The Westmount Market: Area Communities
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Centre-ville/Ville Marie

Population: 78,876

Size: 14.49 km2

Downtown Montreal is the city's business, cultural and entertainment district, but it is also home to thousands of property owners. Situated between Mount Royal and the St-Lawrence River, downtown Montreal can be accessed by any number of buses, metros and commuter trains, and is also close to the main highway arteries. It is known for its underground city which spans several kilometres underneath the downtown core.

Downtown Montreal

Downtown Montreal lies at the foot of Mount Royal, most of which is a major urban park, and extends toward the St. Lawrence River. It is located entirely within the Ville Marie borough. The Downtown area contains dozens of notable skyscrapers — which bylaws restrict to the height of Mount Royal — including the aforementioned 1000 de La Gauchetière and 1250 René-Lévesque.[3] The Tour de la Bourse (Stock Exchange Tower) is also another significant building in Montreal, and is home to the Montreal Exchange, which trades in derivatives such as futures contracts and options. The Montreal Exchange was the first stock exchange in Canada.[4] In 1999 all stock trades were transferred to Toronto in exchange for exclusivity in derivatives trading.[5]

Place Ville-Marie, an I. M. Pei-designed cruciform office tower built in 1962, sits atop an underground shopping mall that forms the nexus of Montreal's underground city the world's largest at 32 kilometres (20 mi) in length.[6] The underground city gives its 500,000 daily visitors indoor access to 2,000 stores, 200 restaurants, 1,200 offices, 1,600 housing units, 10 metro stations, train stations, bus terminals, and tunnels extending all over downtown.[6] The central axis for downtown is Saint Catherine Street, the city's busiest commercial artery.[7] Other major streets include SherbrookeRené Lévesque BoulevardPeelMountain StreetDe Maisonneuve Boulevard and Crescent Street.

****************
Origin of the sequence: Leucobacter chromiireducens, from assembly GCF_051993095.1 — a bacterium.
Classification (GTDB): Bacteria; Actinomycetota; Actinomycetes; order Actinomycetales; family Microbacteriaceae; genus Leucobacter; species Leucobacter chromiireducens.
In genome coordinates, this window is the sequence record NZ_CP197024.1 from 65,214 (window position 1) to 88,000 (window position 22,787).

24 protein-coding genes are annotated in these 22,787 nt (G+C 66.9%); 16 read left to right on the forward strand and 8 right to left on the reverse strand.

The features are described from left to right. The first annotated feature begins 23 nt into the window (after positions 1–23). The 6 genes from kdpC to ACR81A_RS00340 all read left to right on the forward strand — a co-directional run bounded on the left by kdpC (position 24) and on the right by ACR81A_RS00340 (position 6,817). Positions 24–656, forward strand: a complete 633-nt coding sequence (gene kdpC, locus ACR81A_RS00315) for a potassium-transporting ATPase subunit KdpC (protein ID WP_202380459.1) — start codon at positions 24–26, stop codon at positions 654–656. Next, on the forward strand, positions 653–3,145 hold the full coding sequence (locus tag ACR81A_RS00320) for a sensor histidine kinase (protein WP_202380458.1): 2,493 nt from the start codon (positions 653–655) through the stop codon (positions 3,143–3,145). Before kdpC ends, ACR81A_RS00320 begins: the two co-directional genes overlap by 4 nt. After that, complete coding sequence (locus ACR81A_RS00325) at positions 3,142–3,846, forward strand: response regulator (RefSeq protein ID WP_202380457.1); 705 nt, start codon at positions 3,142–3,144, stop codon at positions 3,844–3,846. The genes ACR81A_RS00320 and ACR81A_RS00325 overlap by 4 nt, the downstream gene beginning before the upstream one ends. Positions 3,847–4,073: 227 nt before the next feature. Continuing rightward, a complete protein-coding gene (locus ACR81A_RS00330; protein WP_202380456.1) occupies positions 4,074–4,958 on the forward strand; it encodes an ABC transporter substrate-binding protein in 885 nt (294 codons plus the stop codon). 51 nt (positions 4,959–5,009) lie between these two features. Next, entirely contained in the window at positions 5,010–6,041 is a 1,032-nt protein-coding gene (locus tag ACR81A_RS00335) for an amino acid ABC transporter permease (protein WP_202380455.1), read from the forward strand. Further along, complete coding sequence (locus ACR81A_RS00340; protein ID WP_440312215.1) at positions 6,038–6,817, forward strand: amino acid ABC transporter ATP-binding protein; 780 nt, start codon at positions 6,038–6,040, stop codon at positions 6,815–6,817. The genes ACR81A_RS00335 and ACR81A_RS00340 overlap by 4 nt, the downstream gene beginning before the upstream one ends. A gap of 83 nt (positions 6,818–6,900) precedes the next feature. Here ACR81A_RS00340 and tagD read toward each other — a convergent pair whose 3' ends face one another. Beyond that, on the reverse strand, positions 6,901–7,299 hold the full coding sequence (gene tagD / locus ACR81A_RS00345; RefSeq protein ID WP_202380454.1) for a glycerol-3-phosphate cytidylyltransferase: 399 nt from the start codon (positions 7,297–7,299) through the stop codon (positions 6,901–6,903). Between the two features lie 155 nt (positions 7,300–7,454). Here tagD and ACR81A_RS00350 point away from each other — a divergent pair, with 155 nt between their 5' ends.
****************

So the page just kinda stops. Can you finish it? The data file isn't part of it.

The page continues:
Old Montreal[edit]

Main article: Old Montreal

Old Montreal (French: Vieux-Montréal) is a historic area located southeast of downtown containing many different attractions such as the Old Port of MontrealPlace Jacques-CartierMontreal City Hall, the Bonsecours Market, Place d'Armes, Pointe-à-Callière Museum, the Notre-Dame de Montréal Basilica, and the Montreal Science Centre.

Architecture and cobbled streets in Old Montreal have been maintained or restored and are frequented by horse-drawn calèches carrying tourists. Old Montreal is accessible from the downtown core via the underground city and is served by several STM bus routes and metro stations, ferries to the South Shore and a network of bicycle paths.

The riverside area adjacent to Old Montreal is known as the Old Port. The Old Port was the former site of the worldwide Port of Montreal, but its shipping operations have been moved further east to its current larger site, leaving the former location as a recreational and historical area maintained by Parks Canada. The new Port of Montreal is now Canada's largest container port and the largest inland port on Earth.[8]


Main article: Chinatown, Montreal
Chinatown in Montreal

Montreal has a small but active Chinatown just south of downtown, featuring many Chinese shops and restaurants, as well as a number of Vietnamese establishments. Several of these restaurants offer dim sum from as early as 7 a.m. to 3 p.m. and can be quite crowded, especially on Sundays. The principal axes of Chinatown are Saint Laurent Boulevard and La Gauchetière Street.

Gay Village[edit]

Main article: Gay Village, Montreal

Montreal is known as a gay-friendly city. Its pride festival, Divers/Cité, is claimed to be one of the largest in North America; organizers estimate that it in 2002. It benefits from financial support from all three levels of government. Montreal is home to one of the largest gay villages in the world. Gay Village (known in French as le Village gai) is centred on the downtown Beaudry metro station. Montreal is a centre of Queer life and culture in Canada and hosts several circuit parties every year. As the local gay publication is in French, an alternative for English visitors is with details about Montreal's gay community in English. The 2006 World Outgames were held in Montreal. The 2001 census recorded that 6.3% of couples in the city were same-sex, the fourth highest percentage for cities in Canada.[9] 

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